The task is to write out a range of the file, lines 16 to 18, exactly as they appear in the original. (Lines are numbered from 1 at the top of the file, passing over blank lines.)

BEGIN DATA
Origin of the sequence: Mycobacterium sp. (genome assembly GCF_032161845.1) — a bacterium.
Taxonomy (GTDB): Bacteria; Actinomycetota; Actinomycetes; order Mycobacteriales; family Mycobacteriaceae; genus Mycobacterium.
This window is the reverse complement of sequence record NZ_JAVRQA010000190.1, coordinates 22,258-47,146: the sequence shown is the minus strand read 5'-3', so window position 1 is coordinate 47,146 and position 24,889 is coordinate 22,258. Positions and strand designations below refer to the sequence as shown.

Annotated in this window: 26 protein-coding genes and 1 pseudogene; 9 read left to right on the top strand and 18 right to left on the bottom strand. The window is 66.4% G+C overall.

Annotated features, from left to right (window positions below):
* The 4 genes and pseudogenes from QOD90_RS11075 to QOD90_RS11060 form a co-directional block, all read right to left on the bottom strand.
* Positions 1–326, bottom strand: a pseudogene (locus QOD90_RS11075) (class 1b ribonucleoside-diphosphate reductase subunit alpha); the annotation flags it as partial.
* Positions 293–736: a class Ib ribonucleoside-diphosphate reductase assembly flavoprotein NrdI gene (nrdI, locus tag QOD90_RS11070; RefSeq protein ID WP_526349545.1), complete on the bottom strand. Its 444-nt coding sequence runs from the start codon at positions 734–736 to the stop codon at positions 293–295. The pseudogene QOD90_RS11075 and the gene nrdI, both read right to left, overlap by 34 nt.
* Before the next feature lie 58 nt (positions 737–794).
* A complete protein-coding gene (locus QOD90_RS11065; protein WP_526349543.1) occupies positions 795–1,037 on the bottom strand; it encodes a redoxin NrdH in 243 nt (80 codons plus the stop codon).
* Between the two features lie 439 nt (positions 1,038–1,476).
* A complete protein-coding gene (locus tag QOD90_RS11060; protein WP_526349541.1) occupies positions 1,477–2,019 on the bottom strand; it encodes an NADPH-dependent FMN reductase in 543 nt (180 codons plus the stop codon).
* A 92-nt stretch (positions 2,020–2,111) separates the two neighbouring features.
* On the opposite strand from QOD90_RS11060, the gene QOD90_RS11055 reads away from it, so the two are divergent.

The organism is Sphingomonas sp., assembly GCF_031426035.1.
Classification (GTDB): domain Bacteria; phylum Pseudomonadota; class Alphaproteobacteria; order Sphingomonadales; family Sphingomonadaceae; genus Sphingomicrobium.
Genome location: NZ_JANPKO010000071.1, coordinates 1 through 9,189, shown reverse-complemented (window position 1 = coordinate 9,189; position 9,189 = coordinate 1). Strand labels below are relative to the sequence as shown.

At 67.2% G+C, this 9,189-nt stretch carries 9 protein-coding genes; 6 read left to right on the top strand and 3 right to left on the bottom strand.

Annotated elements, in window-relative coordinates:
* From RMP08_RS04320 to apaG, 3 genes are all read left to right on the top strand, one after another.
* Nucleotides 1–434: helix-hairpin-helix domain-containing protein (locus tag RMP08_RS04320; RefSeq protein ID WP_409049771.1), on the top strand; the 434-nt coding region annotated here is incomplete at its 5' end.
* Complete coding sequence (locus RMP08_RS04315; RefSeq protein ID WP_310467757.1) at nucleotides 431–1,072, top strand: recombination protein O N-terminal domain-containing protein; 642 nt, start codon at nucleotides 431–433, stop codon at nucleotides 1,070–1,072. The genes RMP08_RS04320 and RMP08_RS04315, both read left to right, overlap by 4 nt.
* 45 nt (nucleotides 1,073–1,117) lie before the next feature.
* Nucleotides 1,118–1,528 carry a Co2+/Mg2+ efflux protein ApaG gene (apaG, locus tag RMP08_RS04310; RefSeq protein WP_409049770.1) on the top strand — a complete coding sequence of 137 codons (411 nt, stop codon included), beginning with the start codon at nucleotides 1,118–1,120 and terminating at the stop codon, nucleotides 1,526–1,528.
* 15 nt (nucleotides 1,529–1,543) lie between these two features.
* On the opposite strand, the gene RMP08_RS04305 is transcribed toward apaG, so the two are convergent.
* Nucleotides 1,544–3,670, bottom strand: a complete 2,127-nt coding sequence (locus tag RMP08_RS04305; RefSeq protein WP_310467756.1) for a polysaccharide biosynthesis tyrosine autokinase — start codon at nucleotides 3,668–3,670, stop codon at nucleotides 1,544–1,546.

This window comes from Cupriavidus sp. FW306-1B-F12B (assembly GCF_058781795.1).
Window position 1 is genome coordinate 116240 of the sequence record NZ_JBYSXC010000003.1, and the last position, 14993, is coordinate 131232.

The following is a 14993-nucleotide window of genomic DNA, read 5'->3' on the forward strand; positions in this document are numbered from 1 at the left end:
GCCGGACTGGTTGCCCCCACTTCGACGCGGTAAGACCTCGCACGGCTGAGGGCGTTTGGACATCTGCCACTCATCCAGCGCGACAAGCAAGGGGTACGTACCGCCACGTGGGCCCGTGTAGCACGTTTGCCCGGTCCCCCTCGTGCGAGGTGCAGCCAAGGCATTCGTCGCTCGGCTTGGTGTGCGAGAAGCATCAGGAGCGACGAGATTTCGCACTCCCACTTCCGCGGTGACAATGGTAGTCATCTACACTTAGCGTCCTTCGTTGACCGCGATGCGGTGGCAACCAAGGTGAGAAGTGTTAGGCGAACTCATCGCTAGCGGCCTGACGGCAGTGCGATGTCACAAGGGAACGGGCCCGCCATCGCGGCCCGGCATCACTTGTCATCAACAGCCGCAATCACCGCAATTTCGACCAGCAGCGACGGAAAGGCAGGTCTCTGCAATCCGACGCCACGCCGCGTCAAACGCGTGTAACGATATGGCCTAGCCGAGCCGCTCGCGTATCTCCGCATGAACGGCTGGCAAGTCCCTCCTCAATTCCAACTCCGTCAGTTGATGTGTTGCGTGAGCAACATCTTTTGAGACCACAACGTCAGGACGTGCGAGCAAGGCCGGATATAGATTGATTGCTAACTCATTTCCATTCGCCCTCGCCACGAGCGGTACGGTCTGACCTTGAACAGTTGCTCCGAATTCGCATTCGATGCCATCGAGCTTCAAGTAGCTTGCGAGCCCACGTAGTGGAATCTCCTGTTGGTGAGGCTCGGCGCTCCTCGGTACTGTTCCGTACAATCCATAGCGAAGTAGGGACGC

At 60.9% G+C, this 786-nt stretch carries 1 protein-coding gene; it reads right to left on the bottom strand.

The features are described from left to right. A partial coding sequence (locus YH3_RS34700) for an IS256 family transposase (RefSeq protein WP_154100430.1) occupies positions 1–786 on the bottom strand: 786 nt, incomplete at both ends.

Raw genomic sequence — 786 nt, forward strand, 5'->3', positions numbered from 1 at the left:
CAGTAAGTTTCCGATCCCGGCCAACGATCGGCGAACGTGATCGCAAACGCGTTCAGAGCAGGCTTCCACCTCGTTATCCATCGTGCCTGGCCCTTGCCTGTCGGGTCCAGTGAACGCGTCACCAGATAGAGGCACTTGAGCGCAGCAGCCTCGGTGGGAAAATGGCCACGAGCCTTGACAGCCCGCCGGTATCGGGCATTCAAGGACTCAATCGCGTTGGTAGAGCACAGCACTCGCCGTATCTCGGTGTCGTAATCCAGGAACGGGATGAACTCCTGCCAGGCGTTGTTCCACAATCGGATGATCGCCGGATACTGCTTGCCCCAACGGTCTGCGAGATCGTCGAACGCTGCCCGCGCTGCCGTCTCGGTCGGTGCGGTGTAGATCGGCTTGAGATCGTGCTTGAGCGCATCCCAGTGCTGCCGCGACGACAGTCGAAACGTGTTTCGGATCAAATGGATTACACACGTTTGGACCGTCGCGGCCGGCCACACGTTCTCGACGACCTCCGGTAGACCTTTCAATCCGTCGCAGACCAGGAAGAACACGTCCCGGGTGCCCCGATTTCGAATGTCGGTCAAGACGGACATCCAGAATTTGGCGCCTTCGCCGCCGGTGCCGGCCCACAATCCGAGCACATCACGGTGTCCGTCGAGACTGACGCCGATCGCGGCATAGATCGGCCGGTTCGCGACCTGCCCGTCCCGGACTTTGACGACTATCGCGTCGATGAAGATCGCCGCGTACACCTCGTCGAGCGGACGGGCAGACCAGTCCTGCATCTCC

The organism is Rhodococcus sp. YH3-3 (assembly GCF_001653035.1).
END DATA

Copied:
Classification (GTDB): domain Bacteria; phylum Pseudomonadota; class Alphaproteobacteria; order Sphingomonadales; family Sphingomonadaceae; genus Sphingomicrobium.
Genome location: NZ_JANPKO010000071.1, coordinates 1 through 9,189, shown reverse-complemented (window position 1 = coordinate 9,189; position 9,189 = coordinate 1). Strand labels below are relative to the sequence as shown.

At 67.2% G+C, this 9,189-nt stretch carries 9 protein-coding genes; 6 read left to right on the top strand and 3 right to left on the bottom strand.